The Return of Serif

It feels funny to think that back in the early 1990s Serif was known for PagePlus, in the days when such things were known as desktop publishing or DTP applications.

Recently, however, they’ve produced Affinity Photo for Mac, Windows and iPad. After one or two folks recommended it, I thought it was time to add another trick to the photo-publishing workflow and have a play. After all, if nothing else, having an iPad would solve my doubts with colour-management issues on Linux, wouldn’t it?

So I’ve spent a few weeks driving around hunting scenery and taking photos of it and gradually evolving a few routines: photos are still shot on the Pentax K-1; processed (variously pixel-shift or HDR) using dcraw on Linux, where I also run them through darktable for a lot of toning work; the results are then copied to an ownCloud folder which synchronizes automagically with the iPad; a bit of juggling with share-to-Affinity and share-to-Photos and share-to-ownCloud later and the results are copied back to the workstation for final organization, checks and publication.

Within Affinity, my workflow is to import an image and ensure it’s converted to 16-bit P3 colour-space – this is a bit wider than sRGB and native to the iPad’s display. I then run the Develop module which tweaks exposure, brightness and contrast, clarity, detail, colour-balance (not so much), lens distortions, etc. After that, I use layers to remove sensor-dust and other undesirable feature. Top tip, use a new pixel layer for the in-painting tool set to “this layer and below”; then all the in-paintings can be toggled on and off to see the effect; also use a brightness+contrast adjustment layer above that while you work, so the corrections will be even less visible when the contrast is reduced back to normal. If the image requires it, I’ll add one or two fill layers for gradients – better to use an elliptical gradient that can be moved around the scene than a vignette that only applies in the corners. Finally, I merge all the layers to a visible sum-of-all-below pixel layer,on which I run the Tonemapping persona; ignoring all the standard presets (which are awful), I have a couple of my own that make black-and-white in low- and high-key targets, in which I can balance local versus global contrast. If I produce a black&white image, it probably arises from this layer directly; sometimes, dropping the post-tonemapped layer into the luminosity channel makes for a better colour image as well (subject to opacity tweaking).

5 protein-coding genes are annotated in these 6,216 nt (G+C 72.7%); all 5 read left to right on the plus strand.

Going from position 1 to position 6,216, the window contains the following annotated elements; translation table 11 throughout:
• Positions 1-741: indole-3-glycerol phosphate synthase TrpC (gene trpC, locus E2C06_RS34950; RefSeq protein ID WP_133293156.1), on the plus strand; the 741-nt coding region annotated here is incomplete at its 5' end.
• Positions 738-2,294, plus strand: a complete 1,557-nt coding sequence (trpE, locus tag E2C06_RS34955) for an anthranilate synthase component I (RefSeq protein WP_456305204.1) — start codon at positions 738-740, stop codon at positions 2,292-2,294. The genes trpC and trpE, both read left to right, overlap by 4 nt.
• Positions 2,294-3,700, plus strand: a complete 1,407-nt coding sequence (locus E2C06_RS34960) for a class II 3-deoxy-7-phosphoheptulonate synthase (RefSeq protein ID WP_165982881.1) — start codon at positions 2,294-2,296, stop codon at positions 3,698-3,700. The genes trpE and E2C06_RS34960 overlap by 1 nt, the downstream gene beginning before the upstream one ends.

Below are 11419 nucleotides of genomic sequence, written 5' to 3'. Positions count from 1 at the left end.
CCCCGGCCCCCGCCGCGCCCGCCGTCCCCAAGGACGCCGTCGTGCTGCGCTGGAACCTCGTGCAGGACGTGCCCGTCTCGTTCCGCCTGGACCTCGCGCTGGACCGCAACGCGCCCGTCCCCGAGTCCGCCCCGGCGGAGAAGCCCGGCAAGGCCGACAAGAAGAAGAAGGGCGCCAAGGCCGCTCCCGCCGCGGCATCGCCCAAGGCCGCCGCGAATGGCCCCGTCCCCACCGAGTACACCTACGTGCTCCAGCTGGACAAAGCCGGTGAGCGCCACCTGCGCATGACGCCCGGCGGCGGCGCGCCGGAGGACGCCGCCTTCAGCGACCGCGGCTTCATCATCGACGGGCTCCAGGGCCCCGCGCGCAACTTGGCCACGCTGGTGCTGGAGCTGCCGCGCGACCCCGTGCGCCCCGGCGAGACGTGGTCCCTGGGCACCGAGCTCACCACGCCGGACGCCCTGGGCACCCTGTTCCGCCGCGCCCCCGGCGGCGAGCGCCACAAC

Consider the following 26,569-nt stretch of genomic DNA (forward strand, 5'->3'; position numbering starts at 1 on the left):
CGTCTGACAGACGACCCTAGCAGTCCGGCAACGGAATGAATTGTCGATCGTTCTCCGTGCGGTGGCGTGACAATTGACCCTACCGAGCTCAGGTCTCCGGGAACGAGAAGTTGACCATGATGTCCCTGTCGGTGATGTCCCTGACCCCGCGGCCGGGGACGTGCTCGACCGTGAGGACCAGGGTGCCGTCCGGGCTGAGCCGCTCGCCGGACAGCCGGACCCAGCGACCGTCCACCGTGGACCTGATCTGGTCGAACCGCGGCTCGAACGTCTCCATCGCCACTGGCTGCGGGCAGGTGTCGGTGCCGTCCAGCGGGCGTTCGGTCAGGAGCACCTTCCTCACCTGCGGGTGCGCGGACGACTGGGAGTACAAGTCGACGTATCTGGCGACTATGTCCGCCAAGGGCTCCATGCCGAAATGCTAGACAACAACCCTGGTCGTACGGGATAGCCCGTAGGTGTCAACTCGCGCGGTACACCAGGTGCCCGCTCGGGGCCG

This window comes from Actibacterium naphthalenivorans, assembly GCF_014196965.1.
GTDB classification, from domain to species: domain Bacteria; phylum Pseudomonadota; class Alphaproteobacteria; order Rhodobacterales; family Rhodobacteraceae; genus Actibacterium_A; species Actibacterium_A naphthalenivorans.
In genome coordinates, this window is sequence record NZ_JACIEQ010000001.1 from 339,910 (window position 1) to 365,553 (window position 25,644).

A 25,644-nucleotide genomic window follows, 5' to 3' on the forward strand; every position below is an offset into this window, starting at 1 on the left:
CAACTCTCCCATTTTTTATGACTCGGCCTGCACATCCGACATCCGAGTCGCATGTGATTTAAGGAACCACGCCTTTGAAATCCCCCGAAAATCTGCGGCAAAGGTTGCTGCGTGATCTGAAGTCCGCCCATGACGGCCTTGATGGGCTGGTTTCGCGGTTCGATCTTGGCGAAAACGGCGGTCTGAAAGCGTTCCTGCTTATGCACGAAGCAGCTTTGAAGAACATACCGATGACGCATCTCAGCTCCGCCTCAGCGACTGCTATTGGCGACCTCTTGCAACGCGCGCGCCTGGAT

So, some results. It produces colour:

It produces black and white:

One final thing: I used to hate the process of adding metadata – titles and descriptions, slogging through all my tags for the most pertinent ones, etc. Because the ownCloud layer is so slow and clunky, it makes more sense to be more selective, choose fewer photos to go through it; if I also add metadata at this stage, I can concentrate on processing each image with particular goals in mind, knowing that all future versions will be annotated correctly in advance. Freedom!